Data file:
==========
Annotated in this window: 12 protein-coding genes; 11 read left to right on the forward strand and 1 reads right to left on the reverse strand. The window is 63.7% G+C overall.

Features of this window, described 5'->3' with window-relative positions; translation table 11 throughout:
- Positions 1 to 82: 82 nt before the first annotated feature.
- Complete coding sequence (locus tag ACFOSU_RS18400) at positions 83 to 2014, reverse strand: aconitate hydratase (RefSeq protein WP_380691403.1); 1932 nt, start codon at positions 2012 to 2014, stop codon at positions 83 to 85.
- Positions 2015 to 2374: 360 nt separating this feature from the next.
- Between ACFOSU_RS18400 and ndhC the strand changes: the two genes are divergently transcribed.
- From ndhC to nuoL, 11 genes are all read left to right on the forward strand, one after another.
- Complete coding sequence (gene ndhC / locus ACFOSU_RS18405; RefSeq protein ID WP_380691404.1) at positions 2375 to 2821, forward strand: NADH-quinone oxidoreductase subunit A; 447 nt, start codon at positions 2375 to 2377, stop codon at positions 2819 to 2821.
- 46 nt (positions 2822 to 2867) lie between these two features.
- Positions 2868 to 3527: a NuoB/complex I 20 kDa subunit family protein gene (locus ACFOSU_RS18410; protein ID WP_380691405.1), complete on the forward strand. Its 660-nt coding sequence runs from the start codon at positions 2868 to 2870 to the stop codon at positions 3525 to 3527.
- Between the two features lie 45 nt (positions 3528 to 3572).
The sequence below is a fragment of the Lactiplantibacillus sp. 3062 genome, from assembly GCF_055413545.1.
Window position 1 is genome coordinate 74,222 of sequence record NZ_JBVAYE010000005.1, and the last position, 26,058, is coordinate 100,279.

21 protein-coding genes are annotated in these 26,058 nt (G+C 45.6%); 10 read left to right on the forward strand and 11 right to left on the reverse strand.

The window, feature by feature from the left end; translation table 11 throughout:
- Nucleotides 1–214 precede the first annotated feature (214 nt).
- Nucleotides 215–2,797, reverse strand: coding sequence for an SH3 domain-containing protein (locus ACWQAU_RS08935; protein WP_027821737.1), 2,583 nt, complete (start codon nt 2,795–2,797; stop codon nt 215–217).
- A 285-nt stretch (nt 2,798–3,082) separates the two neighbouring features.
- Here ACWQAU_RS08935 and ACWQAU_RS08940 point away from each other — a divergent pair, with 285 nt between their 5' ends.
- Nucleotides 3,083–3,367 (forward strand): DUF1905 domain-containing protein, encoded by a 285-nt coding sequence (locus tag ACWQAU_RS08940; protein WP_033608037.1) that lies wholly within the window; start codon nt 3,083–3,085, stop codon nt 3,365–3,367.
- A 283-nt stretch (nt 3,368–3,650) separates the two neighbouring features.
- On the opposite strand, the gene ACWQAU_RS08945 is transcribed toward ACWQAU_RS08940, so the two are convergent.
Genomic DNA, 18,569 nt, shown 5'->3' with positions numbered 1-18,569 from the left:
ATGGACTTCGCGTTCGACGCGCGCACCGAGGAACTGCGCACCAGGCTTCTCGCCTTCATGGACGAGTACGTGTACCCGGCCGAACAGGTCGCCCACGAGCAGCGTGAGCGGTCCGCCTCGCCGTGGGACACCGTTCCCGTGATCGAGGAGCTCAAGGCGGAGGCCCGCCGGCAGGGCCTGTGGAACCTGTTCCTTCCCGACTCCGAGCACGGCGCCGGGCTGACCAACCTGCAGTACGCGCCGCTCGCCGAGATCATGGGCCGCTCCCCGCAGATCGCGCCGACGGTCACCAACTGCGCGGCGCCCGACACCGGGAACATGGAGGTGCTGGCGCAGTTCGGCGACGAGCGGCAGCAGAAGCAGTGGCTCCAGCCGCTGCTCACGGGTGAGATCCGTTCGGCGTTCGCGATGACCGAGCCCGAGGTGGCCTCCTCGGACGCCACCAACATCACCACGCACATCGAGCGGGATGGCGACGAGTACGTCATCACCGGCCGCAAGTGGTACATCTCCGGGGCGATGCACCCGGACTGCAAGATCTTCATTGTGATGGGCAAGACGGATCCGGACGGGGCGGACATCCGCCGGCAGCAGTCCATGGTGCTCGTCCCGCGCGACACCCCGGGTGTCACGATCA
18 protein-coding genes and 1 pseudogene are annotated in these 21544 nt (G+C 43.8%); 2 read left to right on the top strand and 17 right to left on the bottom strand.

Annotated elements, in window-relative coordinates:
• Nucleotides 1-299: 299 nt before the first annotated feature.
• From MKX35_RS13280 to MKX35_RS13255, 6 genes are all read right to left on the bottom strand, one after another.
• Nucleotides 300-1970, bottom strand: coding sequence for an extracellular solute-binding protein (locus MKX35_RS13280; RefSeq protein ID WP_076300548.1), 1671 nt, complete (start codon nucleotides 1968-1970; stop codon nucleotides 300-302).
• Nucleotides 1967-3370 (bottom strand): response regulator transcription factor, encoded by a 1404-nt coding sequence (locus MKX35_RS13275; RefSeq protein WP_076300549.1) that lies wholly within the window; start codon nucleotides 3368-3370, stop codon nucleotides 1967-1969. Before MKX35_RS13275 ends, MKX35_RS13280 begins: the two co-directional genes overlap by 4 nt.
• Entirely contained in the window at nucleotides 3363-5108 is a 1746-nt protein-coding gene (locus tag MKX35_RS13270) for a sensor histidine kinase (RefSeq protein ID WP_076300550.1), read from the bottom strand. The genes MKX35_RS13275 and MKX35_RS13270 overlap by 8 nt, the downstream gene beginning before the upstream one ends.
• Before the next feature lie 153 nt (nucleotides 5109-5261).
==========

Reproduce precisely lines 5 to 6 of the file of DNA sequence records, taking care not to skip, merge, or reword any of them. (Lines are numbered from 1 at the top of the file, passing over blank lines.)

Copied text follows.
- Positions 2015 to 2374: 360 nt separating this feature from the next.
- Between ACFOSU_RS18400 and ndhC the strand changes: the two genes are divergently transcribed.